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Researchers seek better ways to measure teacher effectiveness

By Lindsey Smith, College of Education intern

Brian French

PULLMAN, Wash. – Classrooms across the country have long been inundated with a variety of tests to measure the effectiveness of teachers. Washington State University professor Brian French may soon be able to tell you which ones will actually work.

French is a co-researcher with a team from Purdue University seeking to measure teaching effectiveness across core academic content areas for kindergarten. Along with Purdue researchers Helen Patrick (principal researcher) and Panayota Mantzicopoulos, French has been awarded $1.6 million by the federal Institute of Education Sciences and its National Center for Education Research.

“This is truly meaningful teacher effectiveness research,” French said. “I am excited and honored by the confidence IES and my colleagues have placed in our team to engage in it.”

A need for change

While states have various measures for gauging teaching effectiveness, there are concerns about the accuracy of these assessments. Some of the issues have to do with content area, grade level and time.

Brian 2
Brian French with grad students in the WSU Learning & Performance Research Center.

“This work is critical to the decisions being made about individual teachers and the schools in which they teach,” French said. “The stakes are high in teacher evaluation systems.

“This type of measurement research is desperately needed in order to inform which teacher observation protocols are used in practice,” he said. “Our technical work will inform such decisions.”

Evaluation techniques are desperately in need of an update in order to be most effective, he said.

“For example, protocols suggest teachers be observed two or three times a year,” French said. “Some of our preliminary work suggest as many as eight or nine times may be needed.”

Instruction videotaped, assessed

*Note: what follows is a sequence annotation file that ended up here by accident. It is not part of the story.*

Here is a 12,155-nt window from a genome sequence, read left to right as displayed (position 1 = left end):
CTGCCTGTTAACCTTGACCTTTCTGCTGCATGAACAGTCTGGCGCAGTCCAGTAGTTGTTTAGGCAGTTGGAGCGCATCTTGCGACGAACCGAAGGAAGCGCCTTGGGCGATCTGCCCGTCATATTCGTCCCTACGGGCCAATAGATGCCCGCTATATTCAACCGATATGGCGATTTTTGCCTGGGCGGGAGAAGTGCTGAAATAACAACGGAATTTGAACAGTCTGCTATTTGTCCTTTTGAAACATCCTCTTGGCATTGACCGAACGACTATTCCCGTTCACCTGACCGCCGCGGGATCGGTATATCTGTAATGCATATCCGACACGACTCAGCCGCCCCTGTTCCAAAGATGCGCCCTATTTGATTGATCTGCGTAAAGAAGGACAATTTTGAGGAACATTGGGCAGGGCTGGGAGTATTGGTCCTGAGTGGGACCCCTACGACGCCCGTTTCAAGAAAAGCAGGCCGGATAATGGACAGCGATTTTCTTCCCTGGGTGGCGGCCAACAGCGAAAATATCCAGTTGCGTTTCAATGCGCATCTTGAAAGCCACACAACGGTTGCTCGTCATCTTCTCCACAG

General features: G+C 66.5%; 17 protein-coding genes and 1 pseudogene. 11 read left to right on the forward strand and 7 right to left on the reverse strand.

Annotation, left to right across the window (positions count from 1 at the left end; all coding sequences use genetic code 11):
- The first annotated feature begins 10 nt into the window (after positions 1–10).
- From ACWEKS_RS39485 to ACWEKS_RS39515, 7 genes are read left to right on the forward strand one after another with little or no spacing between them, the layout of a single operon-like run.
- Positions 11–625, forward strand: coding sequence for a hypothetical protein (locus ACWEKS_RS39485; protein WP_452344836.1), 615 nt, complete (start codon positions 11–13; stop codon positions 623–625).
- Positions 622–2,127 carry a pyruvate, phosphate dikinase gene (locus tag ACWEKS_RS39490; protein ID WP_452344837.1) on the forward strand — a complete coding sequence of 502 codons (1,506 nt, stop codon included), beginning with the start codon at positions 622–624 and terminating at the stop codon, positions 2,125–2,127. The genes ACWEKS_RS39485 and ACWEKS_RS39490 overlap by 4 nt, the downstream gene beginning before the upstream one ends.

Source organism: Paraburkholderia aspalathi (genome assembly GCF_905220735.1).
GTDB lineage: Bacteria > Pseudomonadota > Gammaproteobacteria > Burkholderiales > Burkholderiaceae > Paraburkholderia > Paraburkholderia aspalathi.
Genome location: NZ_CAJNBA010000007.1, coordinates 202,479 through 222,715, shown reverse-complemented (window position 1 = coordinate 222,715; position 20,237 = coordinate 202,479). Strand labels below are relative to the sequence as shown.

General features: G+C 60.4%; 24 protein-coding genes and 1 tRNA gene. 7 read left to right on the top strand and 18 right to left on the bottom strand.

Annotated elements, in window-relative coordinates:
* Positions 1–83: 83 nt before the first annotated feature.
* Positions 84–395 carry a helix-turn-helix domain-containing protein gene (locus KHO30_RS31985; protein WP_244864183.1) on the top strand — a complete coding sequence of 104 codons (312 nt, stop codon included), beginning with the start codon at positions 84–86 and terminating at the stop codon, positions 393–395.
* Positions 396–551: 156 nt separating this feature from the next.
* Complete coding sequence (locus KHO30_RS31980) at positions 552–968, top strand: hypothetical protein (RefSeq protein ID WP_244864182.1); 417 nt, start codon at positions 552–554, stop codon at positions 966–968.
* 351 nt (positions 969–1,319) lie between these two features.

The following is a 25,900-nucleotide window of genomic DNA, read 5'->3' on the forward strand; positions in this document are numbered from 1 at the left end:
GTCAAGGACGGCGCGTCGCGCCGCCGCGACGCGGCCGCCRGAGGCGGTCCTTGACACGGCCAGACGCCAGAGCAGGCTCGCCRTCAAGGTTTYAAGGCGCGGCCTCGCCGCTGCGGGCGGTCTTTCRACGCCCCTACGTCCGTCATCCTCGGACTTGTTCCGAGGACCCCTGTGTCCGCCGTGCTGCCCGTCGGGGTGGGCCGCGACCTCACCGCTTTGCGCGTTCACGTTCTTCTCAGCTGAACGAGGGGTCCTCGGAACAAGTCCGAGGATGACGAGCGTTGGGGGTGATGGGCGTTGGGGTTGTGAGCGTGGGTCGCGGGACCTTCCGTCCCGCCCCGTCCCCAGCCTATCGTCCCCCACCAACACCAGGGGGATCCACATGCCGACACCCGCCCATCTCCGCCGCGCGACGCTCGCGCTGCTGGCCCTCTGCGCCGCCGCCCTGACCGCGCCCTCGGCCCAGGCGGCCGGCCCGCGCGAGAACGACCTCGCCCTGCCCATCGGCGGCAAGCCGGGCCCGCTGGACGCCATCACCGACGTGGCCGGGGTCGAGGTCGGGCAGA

The study will involve roughly 100 kindergarten teachers, 145 classrooms and 1,160 kindergarteners across diverse locations in Indiana.

Researchers will collect video data of classroom lessons. The lessons will be rated using five widely used teaching effectiveness measures. Data will be collected for three years, although the grant is to last through June 2018.

“In general, people seem comfortable with evaluating teachers by observing their instruction,” Mantzicopoulos said. “After all, there is a long tradition of principals observing teachers. Yet there are many critical questions about the use of observational measures to assess individual teachers’ performance that must be answered.”

A collaborative effort

The Purdue professors agree that French brings a great deal of skill and knowledge to the group. For this project specifically, he will be introducing several cutting-edge methodologies and analyses to better address critical, yet presently unaddressed, observational measures of instruction.

“Quite simply, he is the best,” said Patrick. “Professor French is nationally recognized for his expertise in psychometrics. We have a history of productive collaboration with him on research projects that involve complex methodological approaches to questions related to teaching, learning and motivation.”



Brian French, WSU College of Education, 509-335-8584,



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